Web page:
10.3.1. Novated Contracts Assigned to specialists in initial stages Then transfers to other contractors during later stages

10.3.2. Design and Construction 'Turnkey'

10.3.3. Partnering and Alliance Involves setting up dispute resolution procedures Parties undertake work cooperatively Long term partnering contracts

10.4. Elements of a Contract

10.4.1. Agreement A meeting of the minds Usually a response to tender documents Acceptance must be without qualification

10.4.2. Consideration Gives the value of the transaction Usually financial reward on completion

10.4.3. Intention Parties mus be intent on filling the agreement Including the rights and responsibilities

10.5. Other Legal Elements

10.5.1. Genuine Consent

10.5.2. Action must be taken in 6 years

10.5.3. Unless 'under seal', which then increases to 12 years

10.5.4. Waiver and Estoppel Waiver Describes the circumstances where one party indicates that the contract is no longer valid Estoppel Arises from the conduct of a party and usually results in a waiver

10.6. Practical Completion

10.6.1. Stage in the contract when the product can taken over by the principle and used safely

10.6.2. The defect liability period will still apply

10.6.3. Final payment, less security is released

10.6.4. Ownership is formally transferred

10.6.5. Responsibility for insurance is transferred

10.6.6. Final certificate is issued once defect removed and remedial work is complete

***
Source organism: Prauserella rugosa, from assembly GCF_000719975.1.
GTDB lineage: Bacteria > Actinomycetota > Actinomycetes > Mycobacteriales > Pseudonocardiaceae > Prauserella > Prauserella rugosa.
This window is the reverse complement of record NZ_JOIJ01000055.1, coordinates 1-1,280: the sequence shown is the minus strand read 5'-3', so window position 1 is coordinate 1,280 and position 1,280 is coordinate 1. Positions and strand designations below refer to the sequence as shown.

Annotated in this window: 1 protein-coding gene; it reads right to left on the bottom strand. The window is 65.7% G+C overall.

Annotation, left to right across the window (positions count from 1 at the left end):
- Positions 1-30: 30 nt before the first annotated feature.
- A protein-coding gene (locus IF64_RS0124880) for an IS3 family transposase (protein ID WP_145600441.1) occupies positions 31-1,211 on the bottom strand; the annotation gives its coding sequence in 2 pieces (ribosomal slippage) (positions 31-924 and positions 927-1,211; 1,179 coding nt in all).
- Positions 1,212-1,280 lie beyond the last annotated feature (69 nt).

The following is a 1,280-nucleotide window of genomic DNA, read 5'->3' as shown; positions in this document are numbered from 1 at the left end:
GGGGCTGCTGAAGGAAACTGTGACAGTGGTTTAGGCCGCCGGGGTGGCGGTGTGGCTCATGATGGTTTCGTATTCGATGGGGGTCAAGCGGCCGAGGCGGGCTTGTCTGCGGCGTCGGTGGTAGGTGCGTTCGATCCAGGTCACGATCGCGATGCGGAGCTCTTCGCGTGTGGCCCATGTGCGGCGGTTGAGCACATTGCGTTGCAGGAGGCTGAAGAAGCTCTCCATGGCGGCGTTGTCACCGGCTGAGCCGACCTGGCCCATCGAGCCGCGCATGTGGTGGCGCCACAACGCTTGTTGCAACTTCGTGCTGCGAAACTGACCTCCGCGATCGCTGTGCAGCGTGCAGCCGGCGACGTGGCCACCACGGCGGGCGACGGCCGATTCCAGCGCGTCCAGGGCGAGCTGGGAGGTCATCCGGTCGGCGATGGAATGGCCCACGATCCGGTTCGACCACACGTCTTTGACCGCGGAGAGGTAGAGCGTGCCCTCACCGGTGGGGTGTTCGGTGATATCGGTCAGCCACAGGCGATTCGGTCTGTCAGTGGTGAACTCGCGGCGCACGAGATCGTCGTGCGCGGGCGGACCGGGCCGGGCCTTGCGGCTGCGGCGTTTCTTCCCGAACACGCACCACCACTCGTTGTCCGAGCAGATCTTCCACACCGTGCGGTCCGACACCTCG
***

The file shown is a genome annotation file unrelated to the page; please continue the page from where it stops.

10.7. Tort Law

10.7.1. The 'duty of care' of an organisation

10.7.2. Ingredients to per sue action in a Tort case Breach of duty of care Injury or damage following from the act A reasonable connection between act and injury Injured party must not have contributed to the loss The injured pary has the duty to mitigate the loss

10.7.3. Tort in Contracting

10.8. Job Changes

10.8.1. Variations Different methods used Different equipment used Changes to planned layout Contractor must show that additional costs were incurred even though the final result is the same

10.8.2. Extras Changing quantity of work Wrongly rejecting work, increasing cost Changing quality of work Having to demolish or re-do work Usually more identifiable than variations

10.8.3. Program Changes Changes to sequence of work Acceleration of contract prgram Prolongation of contract program Usually increases the cost of contract

10.8.4. Extension of Time Most common job change Depend on situation and type of contract Events resulting in extensions usually listed in contract Formal extensions are required

10.9. Good Practise Legal Tips

10.9.1. Keep al forms

10.9.2. Correspondence files

10.9.3. Daily diaries

10.9.4. Progress reports

10.9.5. Photographs

10.9.6. Records of meetings

10.9.7. Emails

11. 11 Project Audit and Closure

11.1. Finishing the Work

11.1.1. Checklists of remaining work

11.1.2. Planning and Controlling at low levels of WBS

11.1.3. Planned run-down of project team

11.1.4. Use task forces

11.1.5. Changing the PM

11.1.6. Closing contracts with suppliers

11.2. Transferring the Product

11.2.1. Planning the transition

11.2.2. Ensureing the user acceptance

11.2.3. Training the user

11.2.4. Recording the 'as-built' design

11.2.5. Ensuring the maintenance is planned

11.3. Obtaining the Benefits

11.3.1. Setting a measure

11.3.2. Monitoring performance against measure

11.3.3. Calculate variancies

11.3.4. Taking action to correct large variances

11.4. Disbanding the Team

11.4.1. Must maintain motivation

11.4.2. Returning resources to line managers

11.4.3. Hold a wrap party - success or failure

11.4.4. Hold debriefings

11.4.5. Rewarding achievement

11.4.6. Disciplining under-achievement

11.4.7. Counselling staff

11.5. Post-Completion Review

11.5.1. Record 'as built' design

11.5.2. Compare achievement to plan

11.5.3. Record technical data

11.5.4. Learn successes and failures for future

12. Critical Chain Project Management

13. PERT: Program Evaluation and Review Technique